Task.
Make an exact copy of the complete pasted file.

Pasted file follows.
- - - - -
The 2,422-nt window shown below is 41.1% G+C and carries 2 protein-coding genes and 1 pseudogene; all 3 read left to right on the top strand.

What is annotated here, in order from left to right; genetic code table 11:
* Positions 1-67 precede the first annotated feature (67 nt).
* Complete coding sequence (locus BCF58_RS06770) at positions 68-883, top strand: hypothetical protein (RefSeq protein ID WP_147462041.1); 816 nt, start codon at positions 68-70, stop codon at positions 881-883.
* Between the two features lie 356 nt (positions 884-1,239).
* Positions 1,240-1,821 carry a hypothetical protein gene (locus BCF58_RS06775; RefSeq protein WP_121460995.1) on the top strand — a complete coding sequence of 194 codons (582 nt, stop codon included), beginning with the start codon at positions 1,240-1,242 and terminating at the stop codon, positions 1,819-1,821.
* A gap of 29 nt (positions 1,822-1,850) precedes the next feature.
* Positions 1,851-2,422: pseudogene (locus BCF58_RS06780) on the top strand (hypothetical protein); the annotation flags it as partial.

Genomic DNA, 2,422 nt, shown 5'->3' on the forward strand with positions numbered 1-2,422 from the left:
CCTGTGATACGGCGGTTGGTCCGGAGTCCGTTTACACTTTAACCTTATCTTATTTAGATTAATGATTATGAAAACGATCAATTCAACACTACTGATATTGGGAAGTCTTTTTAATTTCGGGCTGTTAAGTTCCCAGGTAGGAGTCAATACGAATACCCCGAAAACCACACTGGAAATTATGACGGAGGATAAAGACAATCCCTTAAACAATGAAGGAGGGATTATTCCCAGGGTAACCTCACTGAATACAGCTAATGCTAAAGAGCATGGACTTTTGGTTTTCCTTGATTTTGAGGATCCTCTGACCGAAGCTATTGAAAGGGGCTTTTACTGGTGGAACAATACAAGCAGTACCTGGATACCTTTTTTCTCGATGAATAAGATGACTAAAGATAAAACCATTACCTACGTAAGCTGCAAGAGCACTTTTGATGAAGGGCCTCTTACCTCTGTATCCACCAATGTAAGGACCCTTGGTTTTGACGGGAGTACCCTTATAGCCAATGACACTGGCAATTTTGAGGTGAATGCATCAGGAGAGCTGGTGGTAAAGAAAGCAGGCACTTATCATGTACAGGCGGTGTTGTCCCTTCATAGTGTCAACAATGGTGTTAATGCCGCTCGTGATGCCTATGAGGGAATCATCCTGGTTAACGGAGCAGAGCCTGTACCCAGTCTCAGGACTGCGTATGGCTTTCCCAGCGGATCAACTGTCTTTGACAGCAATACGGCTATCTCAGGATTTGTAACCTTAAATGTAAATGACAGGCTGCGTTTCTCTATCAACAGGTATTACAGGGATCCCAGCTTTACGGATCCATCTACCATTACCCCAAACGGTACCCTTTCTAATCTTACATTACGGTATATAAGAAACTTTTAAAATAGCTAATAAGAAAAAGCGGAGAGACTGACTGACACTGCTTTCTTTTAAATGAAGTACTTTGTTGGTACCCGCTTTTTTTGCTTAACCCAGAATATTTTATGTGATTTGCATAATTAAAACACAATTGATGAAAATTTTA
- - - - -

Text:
The 2,422-nt window shown below is 41.1% G+C and carries 2 protein-coding genes and 1 pseudogene; all 3 read left to right on the top strand.

What is annotated here, in order from left to right; genetic code table 11:
* Positions 1-67 precede the first annotated feature (67 nt).
* Complete coding sequence (locus BCF58_RS06770) at positions 68-883, top strand: hypothetical protein (RefSeq protein ID WP_147462041.1); 816 nt, start codon at positions 68-70, stop codon at positions 881-883.
* Between the two features lie 356 nt (positions 884-1,239).
* Positions 1,240-1,821 carry a hypothetical protein gene (locus BCF58_RS06775; RefSeq protein WP_121460995.1) on the top strand — a complete coding sequence of 194 codons (582 nt, stop codon included), beginning with the start codon at positions 1,240-1,242 and terminating at the stop codon, positions 1,819-1,821.
* A gap of 29 nt (positions 1,822-1,850) precedes the next feature.
* Positions 1,851-2,422: pseudogene (locus BCF58_RS06780) on the top strand (hypothetical protein); the annotation flags it as partial.

Genomic DNA, 2,422 nt, shown 5'->3' on the forward strand with positions numbered 1-2,422 from the left:
CCTGTGATACGGCGGTTGGTCCGGAGTCCGTTTACACTTTAACCTTATCTTATTTAGATTAATGATTATGAAAACGATCAATTCAACACTACTGATATTGGGAAGTCTTTTTAATTTCGGGCTGTTAAGTTCCCAGGTAGGAGTCAATACGAATACCCCGAAAACCACACTGGAAATTATGACGGAGGATAAAGACAATCCCTTAAACAATGAAGGAGGGATTATTCCCAGGGTAACCTCACTGAATACAGCTAATGCTAAAGAGCATGGACTTTTGGTTTTCCTTGATTTTGAGGATCCTCTGACCGAAGCTATTGAAAGGGGCTTTTACTGGTGGAACAATACAAGCAGTACCTGGATACCTTTTTTCTCGATGAATAAGATGACTAAAGATAAAACCATTACCTACGTAAGCTGCAAGAGCACTTTTGATGAAGGGCCTCTTACCTCTGTATCCACCAATGTAAGGACCCTTGGTTTTGACGGGAGTACCCTTATAGCCAATGACACTGGCAATTTTGAGGTGAATGCATCAGGAGAGCTGGTGGTAAAGAAAGCAGGCACTTATCATGTACAGGCGGTGTTGTCCCTTCATAGTGTCAACAATGGTGTTAATGCCGCTCGTGATGCCTATGAGGGAATCATCCTGGTTAACGGAGCAGAGCCTGTACCCAGTCTCAGGACTGCGTATGGCTTTCCCAGCGGATCAACTGTCTTTGACAGCAATACGGCTATCTCAGGATTTGTAACCTTAAATGTAAATGACAGGCTGCGTTTCTCTATCAACAGGTATTACAGGGATCCCAGCTTTACGGATCCATCTACCATTACCCCAAACGGTACCCTTTCTAATCTTACATTACGGTATATAAGAAACTTTTAAAATAGCTAATAAGAAAAAGCGGAGAGACTGACTGACACTGCTTTCTTTTAAATGAAGTACTTTGTTGGTACCCGCTTTTTTTGCTTAACCCAGAATATTTTATGTGATTTGCATAATTAAAACACAATTGATGAAAATTTTA